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Just One Kiss

Just One Kiss

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Who knew one kiss could cause so much trouble? Now these lifelong enemies have to work together to set the story straight—and try not to kill each other while they’re at it.

Just one Kiss. That's all it's supposed to be. A dare is issued, a challenge accepted, and now these rivals have to kiss. No biggie, right? Except it becomes a big deal when Mara's crush finds out and now she needs Ryan's help to make things right.

But Ryan has issues of his own. And those issues? They require the help of a girl. Preferably Mara. After all, everyone already believes they've kissed. Why not let them think she's his girlfriend too?

✔ Enemies to More

✔ First Kiss

✔ Fake Dating

★★★★★ "Just read Just One Kiss. Loved Mara and Ryan's chemistry. Great job!" — Kelly Oram, author of Cinder & Ella

★★★★★ "Absolutely loved this book. My favorite Maggie Dallen ever! It was different from any other that I have read by her before in all the best ways. I actually power read this, I couldn't put it down." —

★★★★★ "Maggie Dallen is a YA queen. For real. Read her books." — bookandcupofcocoa.

Main Tropes

  • Enemies to More
  • Fake Dating
  • First Kiss

Intro Into Chapter 1

Is it super petty to hold a grudge for a decade? 


Okay, probably.

But in my defense, I’m nothing if not constant. I can be depended on to hold a grudge—and to be on time for my shift.

I shield my eyes from the sun’s glare as I glance up at the giant clock hanging over the entrance to the Lakeview Country Club’s main office. 

He’s late. Again.

Just as the minute hand hits five after the hour, Ryan comes strolling out from the clubhouse wearing sunglasses, with his dark hair slightly mussed like he’s just rolled out of bed. I blow my whistle to get his attention and he smiles. The idiot smiles, like I’m greeting him with that whistle and not publicly reprimanding him for being late.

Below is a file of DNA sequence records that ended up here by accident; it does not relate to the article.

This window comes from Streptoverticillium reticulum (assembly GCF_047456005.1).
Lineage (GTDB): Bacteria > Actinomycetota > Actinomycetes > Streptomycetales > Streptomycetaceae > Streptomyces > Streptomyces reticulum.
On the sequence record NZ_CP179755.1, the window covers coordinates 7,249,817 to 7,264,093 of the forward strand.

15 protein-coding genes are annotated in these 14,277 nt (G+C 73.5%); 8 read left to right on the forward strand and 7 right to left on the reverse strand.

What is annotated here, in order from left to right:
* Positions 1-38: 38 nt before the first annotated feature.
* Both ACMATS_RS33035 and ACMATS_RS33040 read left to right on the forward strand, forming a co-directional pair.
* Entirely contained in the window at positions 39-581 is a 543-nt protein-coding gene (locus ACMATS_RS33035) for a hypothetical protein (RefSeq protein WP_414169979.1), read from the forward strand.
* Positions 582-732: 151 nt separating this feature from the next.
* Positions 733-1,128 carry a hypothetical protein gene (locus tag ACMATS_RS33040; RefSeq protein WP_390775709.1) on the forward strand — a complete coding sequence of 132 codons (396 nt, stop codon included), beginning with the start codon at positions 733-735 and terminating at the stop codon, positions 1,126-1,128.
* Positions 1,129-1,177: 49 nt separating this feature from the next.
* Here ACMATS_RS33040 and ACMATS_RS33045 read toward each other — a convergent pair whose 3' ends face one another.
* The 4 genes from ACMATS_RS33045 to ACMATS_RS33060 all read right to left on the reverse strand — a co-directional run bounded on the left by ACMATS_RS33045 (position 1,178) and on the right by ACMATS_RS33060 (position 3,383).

He’s already in his swim trunks and ready to go, but that doesn’t change the fact that he’s late. It also doesn’t change the fact that the mere sight of my lifelong nemesis automatically makes my blood pressure skyrocket. When he strides straight toward me with that cocky grin every muscle in my body tenses.

Ryan Hunter, ladies and gentlemen. The guy who’s been annoying the crap out of me since kindergarten. 

I point to an imaginary watch on my arm, but he doesn’t make a single attempt to pick up the pace. He’s ambling over toward me, taking the long way around the giant pool like he’s having a casual stroll on a Sunday afternoon.

I blow the whistle again, mainly because it’s stress relief. It’s the only outlet I have for this boiling rage that I’ve never been able to shake. 

He gives me a smile and a salute, and I wish I could give him the finger in response. But considering there are currently five children under the age of ten in my shallow area of the pool, I refrain.

“You’re late,” I say instead as he walks toward me.

“By five minutes,” he says.

“Late is late.”

He stops short when he reaches the lifeguard stand. “You’re so hot when you nag.”

“It’s not nagging if I’m your boss.” I climb down off the stand. “It’s your manager reminding you of the rules for the millionth time this summer.”

Before he can respond, the little girls in the pool are shouting for Ryan’s attention. “Watch me, Ryan, I can do a backflip!” That comes from Evie May, a girl whose mom is on the country club board.

“Nice work,” Ryan says, squatting down by the pool’s edge to give her a fist bump. 

Evie grins like she’s just won the lottery, because even grade school girls have a crush on Ryan. I can’t entirely blame them since they don’t know his personality. All they see is the tall, tanned lifeguard with a chiseled jaw, broad shoulders, a six-pack, and bright blue eyes. 

So you know, I get that they have a crush. It’s my fellow female staff members’ crushes that make me wonder about their sanity. Because they’ve met the guy.

I sigh, hands on hips as I wait for him to stand up, turn around, and at least acknowledge the fact that he’s wrong. Just once, I’d love to hear the words, you’re right, I’m wrong coming from his smug, smirky mouth. It’ll never happen. But a girl can dream, right? 

I’d sell my soul for an I’m sorry from this guy, but after ten years of waiting for an apology, I’m not holding my breath.